A possible problem with many auction formats is that they may take a long time to carry out. The auction for British telecom licenses, conducted in 2000, is one example of this as it took two months to complete (Binmore and Klemperer 2002). One reason for long completion times is that many auctions are dynamic processes in which the prices of the items are either only increased or only decreased.2 This may result in a time-consuming process as the starting prices have to be set far below or far above the expected final prices to make sure that the process converges to a desired equilibrium. In some cases, however, short completion times of auctions are very important. One such example is the product-mix auction, which was designed to help the Bank of England during the bank run in the autumn of 2007. Due to the outbreak of the financial crisis, the Bank of England wished to allocate loans to commercial banks in a very rapid fashion. Klemperer (2010) proposed a quick auction procedure for allocating two different types of loan to the banks. The idea was that bidders submitted a number of bids consisting of two prices (interest rates), one for each type of loan, and a quantity (same for both loans), which served as an approximation of the bidders’ demand. Based on the supplied quantities of the two loans, prices were determined and the bidders were awarded the loans that gave them the highest, non-negative profit. In this way, the central bank allocated the loans in a quick fashion.

Quick auctions are not uncommon in the auction literature. Sealed-bid auctions, such as the famous Vickrey auction, are well studied examples. However, such auction formats, and many more, are usually analyzed under the assumption that bidders have quasi-linear preferences in money. This may be restrictive as it implies that bidders neither exhibit risk-aversion, experience wealth effects, nor face financing- or budget constraints. If bidders’ preferences are in fact non-linear in money, this should be taken into account. Optimal auctions, in which bidders exhibit risk-aversion, have been studied by Maskin and Riley (1984) and Matthews (1987). Morimoto and Serizawa (2015) analyzed allocation rules for multiple indivisible items, allowing bidders to have non-linear preferences in money and unit demand. Ausubel and Milgrom (2002) also propose a generalized proxy auction, in which the seller and the bidders have non-linear but strict preferences over all offers made in the bidding process. This auction is embedded in the matching with contracts model by Hatfield and Milgrom (2005).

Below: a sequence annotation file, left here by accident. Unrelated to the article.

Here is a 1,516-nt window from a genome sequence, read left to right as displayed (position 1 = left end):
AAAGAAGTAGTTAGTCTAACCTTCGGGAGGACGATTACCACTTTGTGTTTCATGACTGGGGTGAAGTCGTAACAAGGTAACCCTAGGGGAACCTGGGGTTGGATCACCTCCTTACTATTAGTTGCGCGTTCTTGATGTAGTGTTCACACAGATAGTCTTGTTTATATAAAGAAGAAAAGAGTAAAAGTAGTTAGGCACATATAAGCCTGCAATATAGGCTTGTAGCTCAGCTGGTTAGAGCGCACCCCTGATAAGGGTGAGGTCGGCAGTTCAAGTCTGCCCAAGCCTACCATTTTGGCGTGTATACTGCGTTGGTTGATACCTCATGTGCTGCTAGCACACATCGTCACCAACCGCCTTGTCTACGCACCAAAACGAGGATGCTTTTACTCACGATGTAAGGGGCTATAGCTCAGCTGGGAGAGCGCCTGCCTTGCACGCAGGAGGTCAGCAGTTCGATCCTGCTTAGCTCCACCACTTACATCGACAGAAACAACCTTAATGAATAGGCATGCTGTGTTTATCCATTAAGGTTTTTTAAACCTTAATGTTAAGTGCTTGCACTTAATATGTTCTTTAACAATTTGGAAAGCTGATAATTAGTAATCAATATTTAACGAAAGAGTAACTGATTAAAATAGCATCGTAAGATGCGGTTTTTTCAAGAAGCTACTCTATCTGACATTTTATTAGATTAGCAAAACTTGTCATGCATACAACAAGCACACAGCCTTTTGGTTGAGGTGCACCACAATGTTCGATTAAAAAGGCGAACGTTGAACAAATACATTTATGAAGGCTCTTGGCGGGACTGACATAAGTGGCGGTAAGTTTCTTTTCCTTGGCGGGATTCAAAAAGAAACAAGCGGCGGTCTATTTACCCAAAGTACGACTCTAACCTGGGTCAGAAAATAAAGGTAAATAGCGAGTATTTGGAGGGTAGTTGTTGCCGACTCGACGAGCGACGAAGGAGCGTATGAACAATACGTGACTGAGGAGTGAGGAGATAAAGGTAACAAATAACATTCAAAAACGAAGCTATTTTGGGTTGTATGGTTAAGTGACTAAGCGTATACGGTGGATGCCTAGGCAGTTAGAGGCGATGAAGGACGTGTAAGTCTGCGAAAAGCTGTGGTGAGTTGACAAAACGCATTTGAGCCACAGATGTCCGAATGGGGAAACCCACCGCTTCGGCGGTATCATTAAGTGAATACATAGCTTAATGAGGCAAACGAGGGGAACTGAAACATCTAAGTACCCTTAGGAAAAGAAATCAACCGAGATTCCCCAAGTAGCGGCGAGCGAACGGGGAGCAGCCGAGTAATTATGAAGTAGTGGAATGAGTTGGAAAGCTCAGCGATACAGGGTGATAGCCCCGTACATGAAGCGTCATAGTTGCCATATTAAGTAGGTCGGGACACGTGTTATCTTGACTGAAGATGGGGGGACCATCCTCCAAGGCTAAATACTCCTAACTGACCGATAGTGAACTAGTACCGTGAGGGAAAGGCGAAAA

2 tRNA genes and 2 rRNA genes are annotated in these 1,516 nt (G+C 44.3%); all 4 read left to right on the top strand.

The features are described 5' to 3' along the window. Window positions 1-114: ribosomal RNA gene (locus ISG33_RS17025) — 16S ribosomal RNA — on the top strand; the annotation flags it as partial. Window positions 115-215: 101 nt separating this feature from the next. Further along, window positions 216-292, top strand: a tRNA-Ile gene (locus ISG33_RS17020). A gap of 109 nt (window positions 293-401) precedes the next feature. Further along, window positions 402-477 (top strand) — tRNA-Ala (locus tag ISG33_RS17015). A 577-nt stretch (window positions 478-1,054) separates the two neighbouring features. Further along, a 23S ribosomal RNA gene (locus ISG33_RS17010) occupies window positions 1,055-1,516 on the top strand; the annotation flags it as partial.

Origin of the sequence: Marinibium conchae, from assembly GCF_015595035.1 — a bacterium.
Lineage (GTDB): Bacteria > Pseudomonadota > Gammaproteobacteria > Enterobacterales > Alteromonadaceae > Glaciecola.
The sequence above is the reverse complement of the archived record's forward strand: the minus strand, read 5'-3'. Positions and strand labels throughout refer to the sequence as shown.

Thus far, two problems have been identified: auctions may take a long time to conduct and bidders may not have quasi-linear preferences in money. This paper proposes a combinatorial auction which is quick and allows for bidders to have non-linear preferences in money. In order for the auction to be quick, the bidders report all required information prior to the execution of the auction. Consequently, and similar to sealed-bid auctions, the bidders do not participate in a dynamic auction process. Due to the possible high complexity of the bidders’ non-linear preferences in money, requiring a bidder to report her preferences over money does not seem feasible. Therefore, the bidder will report a fraction of her preferences, which will be used to approximate her preferences. More specifically, a bidder reports two sets of prices that makes her indifferent between the packages that are available in the auction. Using these prices, linear approximations of the bidder’s indifference curves between any two distinct packages will be made. In this context, an indifference curve contains all combinations of prices for the two packages, which makes the bidder indifferent between the packages. By combining the linearly approximated indifference curves, a bidder’s approximated preferences can be constructed.

As suggested in the literature review, linear approximations of bidders’ preferences are not uncommon. Importantly, the quasi-linear preferences are contained in the class of preferences corresponding to the approximation procedure of this paper. In particular, if a bidder has quasi-linear preferences in money and reports truthfully, the approximated preferences will coincide with the bidder’s true preferences.